LINGUIST List 31.2631

Fri Aug 21 2020

Books: Bilingual Grammar: Lopez

Editor for this issue: Jeremy Coburn <jecoburnlinguistlist.org>



Date: 19-Aug-2020
From: Rachel Tonkin <rtonkincambridge.org>
Subject: Bilingual Grammar: Lopez
E-mail this message to a friend

Title: Bilingual Grammar
Published: 2020
Publisher: Cambridge University Press
                http://cambridge.org

Book URL: https://www.cambridge.org/us/academic/subjects/languages-linguistics/grammar-and-syntax/bilingual-grammar-toward-integrated-model?format=HB

Author: Luis Lopez
Hardback: ISBN: 9781108485302 Pages: 236 Price: U.S. $ 110
Hardback: ISBN: 9781108485302 Pages: 236 Price: U.K. £ 85
Abstract:

Does a bilingual person have two separate lexicons and two separate grammatical systems? Or should the bilingual linguistic competence be regarded as an integrated system? This book explores this issue, which is central to current debate in the study of bilingualism, and argues for an integrated hypothesis: the linguistic competence of an individual is a single cognitive faculty, and the bilingual mind should not be regarded as fundamentally different from the monolingual one. This conclusion is backed up with a variety of empirical data, in particular code-switching, drawn from a variety of bilingual pairs. The book introduces key notions in minimalism and distributed morphology, making them accessible to readers with different scholarly foci. This book is of interest to those working in linguistics and psycholinguistics, especially bilingualism, code-switching, and the lexicon.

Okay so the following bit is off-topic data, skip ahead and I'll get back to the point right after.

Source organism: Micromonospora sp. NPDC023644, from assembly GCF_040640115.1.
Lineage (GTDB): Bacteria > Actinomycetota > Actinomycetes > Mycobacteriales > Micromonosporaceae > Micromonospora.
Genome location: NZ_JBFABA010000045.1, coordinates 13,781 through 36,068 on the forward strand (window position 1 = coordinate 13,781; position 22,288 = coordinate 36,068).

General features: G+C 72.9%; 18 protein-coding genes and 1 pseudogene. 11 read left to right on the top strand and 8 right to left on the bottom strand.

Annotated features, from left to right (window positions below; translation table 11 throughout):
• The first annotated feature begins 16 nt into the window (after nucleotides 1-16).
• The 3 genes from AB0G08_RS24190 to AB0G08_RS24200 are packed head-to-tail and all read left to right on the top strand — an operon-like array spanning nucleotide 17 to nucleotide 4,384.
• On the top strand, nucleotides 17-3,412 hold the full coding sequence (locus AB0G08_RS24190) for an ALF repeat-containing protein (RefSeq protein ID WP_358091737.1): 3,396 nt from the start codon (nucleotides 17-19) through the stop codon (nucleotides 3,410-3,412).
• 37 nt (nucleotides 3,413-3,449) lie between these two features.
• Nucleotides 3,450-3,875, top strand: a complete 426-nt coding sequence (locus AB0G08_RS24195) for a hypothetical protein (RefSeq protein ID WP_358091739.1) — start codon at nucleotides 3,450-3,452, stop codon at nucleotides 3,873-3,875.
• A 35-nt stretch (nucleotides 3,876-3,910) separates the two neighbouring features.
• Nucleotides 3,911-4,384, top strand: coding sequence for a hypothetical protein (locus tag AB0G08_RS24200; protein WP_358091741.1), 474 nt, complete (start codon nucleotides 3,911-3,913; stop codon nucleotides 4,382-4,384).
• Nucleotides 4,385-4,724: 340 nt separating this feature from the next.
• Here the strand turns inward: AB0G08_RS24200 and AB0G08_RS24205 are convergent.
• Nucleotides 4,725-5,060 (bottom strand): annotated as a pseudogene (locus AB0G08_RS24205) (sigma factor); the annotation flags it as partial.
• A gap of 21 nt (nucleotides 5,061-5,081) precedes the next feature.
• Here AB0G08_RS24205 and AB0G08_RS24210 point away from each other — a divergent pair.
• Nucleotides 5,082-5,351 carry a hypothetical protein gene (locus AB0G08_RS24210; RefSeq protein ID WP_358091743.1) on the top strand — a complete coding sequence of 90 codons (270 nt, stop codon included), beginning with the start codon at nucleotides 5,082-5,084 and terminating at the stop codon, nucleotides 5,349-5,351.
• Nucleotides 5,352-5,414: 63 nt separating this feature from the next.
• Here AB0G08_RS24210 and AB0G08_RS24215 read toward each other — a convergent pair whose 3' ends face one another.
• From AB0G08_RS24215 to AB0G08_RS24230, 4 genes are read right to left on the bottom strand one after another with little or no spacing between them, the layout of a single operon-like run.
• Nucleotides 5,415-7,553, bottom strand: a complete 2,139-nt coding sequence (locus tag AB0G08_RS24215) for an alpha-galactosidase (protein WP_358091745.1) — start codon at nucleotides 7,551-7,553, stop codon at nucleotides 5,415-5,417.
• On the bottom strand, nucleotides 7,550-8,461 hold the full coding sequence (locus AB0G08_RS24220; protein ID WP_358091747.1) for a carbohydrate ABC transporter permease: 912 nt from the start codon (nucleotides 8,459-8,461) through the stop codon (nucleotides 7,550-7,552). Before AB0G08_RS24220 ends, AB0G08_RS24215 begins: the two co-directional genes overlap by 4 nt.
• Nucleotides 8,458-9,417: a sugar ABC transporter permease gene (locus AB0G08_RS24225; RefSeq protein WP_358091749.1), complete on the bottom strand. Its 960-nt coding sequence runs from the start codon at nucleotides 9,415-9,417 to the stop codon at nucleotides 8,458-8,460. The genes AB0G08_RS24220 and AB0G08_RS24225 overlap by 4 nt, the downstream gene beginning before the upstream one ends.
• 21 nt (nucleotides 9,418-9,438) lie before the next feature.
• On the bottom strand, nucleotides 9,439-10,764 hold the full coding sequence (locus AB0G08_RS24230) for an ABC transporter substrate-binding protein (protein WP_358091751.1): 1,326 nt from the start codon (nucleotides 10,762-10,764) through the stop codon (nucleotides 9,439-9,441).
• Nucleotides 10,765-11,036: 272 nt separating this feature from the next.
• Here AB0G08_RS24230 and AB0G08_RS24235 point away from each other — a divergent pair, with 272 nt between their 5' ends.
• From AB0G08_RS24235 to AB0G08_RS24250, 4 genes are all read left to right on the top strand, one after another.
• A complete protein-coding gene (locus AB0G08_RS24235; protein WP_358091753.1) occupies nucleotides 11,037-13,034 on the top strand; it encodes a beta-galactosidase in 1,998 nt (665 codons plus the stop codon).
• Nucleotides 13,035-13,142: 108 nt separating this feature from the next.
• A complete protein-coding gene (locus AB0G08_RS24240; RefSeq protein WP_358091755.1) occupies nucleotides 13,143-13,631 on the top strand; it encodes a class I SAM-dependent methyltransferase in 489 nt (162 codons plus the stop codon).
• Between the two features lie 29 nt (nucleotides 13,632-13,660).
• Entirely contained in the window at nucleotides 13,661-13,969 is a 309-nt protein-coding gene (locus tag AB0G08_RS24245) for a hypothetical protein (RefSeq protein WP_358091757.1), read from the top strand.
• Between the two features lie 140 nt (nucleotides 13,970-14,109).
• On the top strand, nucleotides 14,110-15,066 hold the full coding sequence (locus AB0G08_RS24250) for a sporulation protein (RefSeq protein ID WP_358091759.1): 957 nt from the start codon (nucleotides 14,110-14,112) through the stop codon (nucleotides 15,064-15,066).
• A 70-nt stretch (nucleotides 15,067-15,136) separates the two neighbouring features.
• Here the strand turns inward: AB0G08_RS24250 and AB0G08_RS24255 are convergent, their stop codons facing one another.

Brings in evidence from both linguistic theory and psycholinguistics that shows how the two fields converge on the integrated hypothesis

Makes key notions of linguistic theory accessible to readers of various scholarly traditions, while simultaneously demonstrating how these notions are relevant to work on bilingualism

A variety of contact phenomena are discussed and receive a unifying analysis


1. Introduction. Motivating a unified linguistic system
2. Remarks on separationist architectures
3. Phases, distributed morphology and some contributions from code-switching
4. 1Lex in MDM
5. Building the case for 1Lex: Gender
6. 1PF in MDM
7. Lexical questions: what do you know when you know a word?
8. Psycho-syntactic questions: acquisition, priming and co-activation, and a note on the processing cost
9. Convergent and divergent paths
10. General conclusions
11. Appendix. Restrictions on code-switching
12. Appendix. The Creole continuum
List of figures
Acknowledgements
References
Endnotes.

Linguistic Field(s): Cognitive Science
                            Syntax

Written In: English (eng)

See this book announcement on our website:
https://linguistlist.org/pubs/books/get-book.cfm?BookID=146435



Page Updated: 21-Aug-2020